In the Waiting Time

It is an honor to have my writing included in Emily R. Long’s book In the Waiting Time: Messages from Infertility Warriors. My letter posted below is one of 22 letters included in the book –letters written for, and by, individuals with infertility. I hope that our messages and our stories can help readers find community, validation, support, and hope as they navigate their infertility.

To my heartbroken friend,

Let me begin by telling you how sorry I am that you are experiencing infertility. I’m sorry you are hurting. I wish I could tell you some magic words to make all of this stop happening and to heal your hurting heart. But I can’t. After everything I’ve been through, I still don’t have the answers. Infertility is so hard and complicated. Instead, I will share some of my experience in the hopes that it will help you to feel less alone. I’m also writing in an attempt to give you hope that you will get through this, one day at time.

My infertility is a story of half agony, half hope. The agony was heavy, horrible, and heartbreaking. Hope was so hard to find at times that I wasn’t sure there was any left, but I knew I needed it to keep going. For so long I felt lost in a dark place with my heart broken, trying to collect all of the pieces and put them back together; trying to make sense of the mess around me and the uncertainty of my future; trying to keep functioning, despite feeling so broken, angry, and alone.

The grief I experienced during my years of infertility was overwhelming. Each and every cycle of failure was heartbreaking, and the accumulation of losses felt nearly unbearable. I grieved the loss of so many hopes and dreams; the loss of what I expected life to be like; the loss of my first pregnancy which was ectopic; the loss of friends who did not stand by me; the losses of time, energy, and money. My infertility was profound grief on so many levels.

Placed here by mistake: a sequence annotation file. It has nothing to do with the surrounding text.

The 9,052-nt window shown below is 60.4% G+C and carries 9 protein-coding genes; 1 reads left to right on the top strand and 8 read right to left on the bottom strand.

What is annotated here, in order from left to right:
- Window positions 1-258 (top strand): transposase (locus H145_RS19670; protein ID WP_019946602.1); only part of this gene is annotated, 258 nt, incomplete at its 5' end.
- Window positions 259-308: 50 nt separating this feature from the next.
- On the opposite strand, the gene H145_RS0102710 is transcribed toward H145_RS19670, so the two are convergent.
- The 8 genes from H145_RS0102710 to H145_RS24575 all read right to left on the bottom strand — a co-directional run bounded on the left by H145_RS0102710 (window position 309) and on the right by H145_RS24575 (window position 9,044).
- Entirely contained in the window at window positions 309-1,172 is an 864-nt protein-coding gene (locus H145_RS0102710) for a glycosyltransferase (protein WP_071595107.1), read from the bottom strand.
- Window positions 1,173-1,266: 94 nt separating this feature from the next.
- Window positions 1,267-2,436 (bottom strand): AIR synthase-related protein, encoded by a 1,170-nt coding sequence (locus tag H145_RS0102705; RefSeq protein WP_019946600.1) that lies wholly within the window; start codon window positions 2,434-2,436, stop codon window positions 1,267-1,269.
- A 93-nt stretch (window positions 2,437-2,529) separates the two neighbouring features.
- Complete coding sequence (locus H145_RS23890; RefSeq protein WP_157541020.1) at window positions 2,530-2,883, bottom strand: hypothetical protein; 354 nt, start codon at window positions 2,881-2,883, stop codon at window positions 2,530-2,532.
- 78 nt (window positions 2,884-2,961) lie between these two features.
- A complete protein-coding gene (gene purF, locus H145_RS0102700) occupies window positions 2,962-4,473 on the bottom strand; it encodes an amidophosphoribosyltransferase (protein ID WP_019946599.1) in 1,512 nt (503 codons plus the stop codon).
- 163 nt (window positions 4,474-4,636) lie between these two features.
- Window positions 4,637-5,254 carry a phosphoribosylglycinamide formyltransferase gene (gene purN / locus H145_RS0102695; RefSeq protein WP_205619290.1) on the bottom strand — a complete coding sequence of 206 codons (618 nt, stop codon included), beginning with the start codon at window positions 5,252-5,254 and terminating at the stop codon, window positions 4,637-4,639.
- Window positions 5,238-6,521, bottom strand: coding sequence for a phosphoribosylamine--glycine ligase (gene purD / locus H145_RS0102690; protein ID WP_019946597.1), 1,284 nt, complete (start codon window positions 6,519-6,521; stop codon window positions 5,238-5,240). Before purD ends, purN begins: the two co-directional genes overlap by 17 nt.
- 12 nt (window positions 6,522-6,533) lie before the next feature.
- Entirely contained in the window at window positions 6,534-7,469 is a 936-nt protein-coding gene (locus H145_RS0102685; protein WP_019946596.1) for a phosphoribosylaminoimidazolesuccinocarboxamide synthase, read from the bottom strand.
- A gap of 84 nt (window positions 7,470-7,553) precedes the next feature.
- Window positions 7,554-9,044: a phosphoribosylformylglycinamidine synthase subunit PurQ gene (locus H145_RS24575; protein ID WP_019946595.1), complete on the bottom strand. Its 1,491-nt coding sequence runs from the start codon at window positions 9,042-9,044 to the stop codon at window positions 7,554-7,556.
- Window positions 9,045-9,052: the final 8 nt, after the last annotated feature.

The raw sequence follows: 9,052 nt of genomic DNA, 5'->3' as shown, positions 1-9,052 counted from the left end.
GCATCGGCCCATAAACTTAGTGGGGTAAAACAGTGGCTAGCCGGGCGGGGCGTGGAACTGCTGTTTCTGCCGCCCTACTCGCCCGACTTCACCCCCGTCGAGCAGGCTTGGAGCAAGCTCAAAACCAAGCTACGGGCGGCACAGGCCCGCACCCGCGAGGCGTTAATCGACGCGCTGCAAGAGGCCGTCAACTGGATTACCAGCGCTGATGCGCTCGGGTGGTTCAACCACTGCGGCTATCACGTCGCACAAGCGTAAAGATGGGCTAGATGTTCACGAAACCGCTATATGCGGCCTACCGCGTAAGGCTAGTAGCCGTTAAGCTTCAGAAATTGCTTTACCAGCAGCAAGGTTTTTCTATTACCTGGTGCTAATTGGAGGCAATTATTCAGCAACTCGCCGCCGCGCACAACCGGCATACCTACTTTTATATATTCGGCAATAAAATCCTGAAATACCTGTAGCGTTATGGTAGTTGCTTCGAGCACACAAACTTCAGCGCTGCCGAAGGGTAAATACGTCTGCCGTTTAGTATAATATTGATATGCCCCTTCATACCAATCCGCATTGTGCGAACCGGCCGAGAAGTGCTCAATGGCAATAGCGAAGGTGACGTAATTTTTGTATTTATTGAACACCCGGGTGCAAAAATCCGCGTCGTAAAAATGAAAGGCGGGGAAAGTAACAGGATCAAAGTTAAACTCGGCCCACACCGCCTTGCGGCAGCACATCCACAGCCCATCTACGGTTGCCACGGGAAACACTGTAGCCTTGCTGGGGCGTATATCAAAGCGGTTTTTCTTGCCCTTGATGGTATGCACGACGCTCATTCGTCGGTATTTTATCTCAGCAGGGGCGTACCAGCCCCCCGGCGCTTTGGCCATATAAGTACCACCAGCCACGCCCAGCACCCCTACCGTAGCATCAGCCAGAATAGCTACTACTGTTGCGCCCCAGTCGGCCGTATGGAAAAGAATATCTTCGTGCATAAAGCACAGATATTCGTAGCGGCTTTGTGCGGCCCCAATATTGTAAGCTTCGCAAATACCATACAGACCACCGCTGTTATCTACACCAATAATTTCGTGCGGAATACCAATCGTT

I had some really, really hard days. At times I failed to see the point of my life at all. I didn’t want to move or get dressed. I didn’t want to visit with friends. When I was drowning in grief, I simply had nothing to say and making small talk was unbearable. In between episodes of intense grief, I felt numb. I would go through the motions of my day, without real awareness or any enthusiasm I might normally have. I would try to be “normal” at work, try to smile or make jokes… then I’d return home and stare at the wall. I felt like I was living a lie, like no one could actually see me and the pain I was in.

It’s almost easy to forget how hard bad days can be once they are over… I had a lot of ups and downs during infertility, and each time I found myself having really, really hard days again I was amazed that I even made it through days like that before. I looked back at previous dark days and I wondered how the hell I got through them.

The only answer I can come up with is: one day at a time.

I don’t know the secret to getting through bad days. I don’t know the secret to fixing a broken heart or surviving grief. But I know that all of these are experiences I had to work through. There’s no detour for getting around this kind of agony. There are things I did to help myself along the way… but in the end, the only way out of a hard experience is through it — one hard day at a time.